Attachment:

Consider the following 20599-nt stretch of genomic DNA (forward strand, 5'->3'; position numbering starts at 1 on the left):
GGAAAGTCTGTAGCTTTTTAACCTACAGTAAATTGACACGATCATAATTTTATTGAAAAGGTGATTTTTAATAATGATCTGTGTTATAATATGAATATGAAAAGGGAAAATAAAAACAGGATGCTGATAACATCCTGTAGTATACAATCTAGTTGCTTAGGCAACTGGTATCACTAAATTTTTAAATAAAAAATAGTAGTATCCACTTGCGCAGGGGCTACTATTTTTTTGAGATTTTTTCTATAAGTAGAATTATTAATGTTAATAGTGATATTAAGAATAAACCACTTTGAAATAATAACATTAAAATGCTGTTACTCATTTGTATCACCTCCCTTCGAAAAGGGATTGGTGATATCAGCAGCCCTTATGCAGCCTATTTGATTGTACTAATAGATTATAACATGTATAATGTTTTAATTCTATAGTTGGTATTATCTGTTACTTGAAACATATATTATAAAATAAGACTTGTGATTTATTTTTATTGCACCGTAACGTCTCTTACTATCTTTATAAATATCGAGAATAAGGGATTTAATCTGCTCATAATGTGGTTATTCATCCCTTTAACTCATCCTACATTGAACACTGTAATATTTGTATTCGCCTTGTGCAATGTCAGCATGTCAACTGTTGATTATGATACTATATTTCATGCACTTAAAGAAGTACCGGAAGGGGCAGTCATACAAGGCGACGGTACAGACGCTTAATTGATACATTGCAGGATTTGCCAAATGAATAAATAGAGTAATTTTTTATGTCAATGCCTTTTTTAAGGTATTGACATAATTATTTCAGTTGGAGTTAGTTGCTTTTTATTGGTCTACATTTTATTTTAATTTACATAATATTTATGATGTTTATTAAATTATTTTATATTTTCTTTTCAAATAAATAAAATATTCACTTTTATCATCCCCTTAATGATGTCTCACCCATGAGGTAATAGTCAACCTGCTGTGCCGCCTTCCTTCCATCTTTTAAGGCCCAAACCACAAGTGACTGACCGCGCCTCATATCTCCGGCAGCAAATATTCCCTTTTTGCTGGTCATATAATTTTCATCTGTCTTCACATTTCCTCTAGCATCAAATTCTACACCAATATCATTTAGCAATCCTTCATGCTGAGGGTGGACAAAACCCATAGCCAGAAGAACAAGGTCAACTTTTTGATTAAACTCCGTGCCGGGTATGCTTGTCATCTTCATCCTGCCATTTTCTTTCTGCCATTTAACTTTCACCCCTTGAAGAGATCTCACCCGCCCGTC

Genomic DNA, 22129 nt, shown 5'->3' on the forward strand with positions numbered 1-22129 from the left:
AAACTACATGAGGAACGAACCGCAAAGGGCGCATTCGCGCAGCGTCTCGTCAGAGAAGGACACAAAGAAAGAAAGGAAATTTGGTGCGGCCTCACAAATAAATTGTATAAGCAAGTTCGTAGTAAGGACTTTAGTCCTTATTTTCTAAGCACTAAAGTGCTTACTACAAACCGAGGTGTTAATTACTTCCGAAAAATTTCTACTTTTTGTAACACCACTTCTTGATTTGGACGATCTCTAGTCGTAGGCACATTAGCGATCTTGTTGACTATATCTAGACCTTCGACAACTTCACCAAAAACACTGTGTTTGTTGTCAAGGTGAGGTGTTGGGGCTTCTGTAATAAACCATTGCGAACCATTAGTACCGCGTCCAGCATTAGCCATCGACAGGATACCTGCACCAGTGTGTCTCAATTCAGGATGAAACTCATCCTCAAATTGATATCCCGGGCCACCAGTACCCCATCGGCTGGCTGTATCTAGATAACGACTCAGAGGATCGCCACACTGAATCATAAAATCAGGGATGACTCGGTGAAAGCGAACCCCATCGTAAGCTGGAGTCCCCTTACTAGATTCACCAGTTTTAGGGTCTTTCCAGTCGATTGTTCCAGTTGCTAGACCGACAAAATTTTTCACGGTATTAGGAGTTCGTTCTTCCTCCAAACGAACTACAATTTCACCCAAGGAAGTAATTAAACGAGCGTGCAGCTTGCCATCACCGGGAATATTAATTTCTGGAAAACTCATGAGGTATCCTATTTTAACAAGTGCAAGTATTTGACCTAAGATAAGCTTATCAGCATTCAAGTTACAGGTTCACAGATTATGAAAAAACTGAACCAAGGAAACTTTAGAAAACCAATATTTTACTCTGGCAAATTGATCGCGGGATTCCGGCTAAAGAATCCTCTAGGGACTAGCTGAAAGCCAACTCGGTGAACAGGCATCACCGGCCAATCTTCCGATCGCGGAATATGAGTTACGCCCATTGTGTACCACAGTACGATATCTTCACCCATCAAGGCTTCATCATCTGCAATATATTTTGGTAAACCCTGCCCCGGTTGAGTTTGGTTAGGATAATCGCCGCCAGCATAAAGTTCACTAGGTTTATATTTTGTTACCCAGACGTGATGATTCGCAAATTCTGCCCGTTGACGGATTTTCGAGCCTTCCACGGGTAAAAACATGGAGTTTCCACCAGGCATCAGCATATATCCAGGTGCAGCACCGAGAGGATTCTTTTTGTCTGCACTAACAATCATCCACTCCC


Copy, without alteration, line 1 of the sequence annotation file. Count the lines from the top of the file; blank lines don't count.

Consider the following 20599-nt stretch of genomic DNA (forward strand, 5'->3'; position numbering starts at 1 on the left):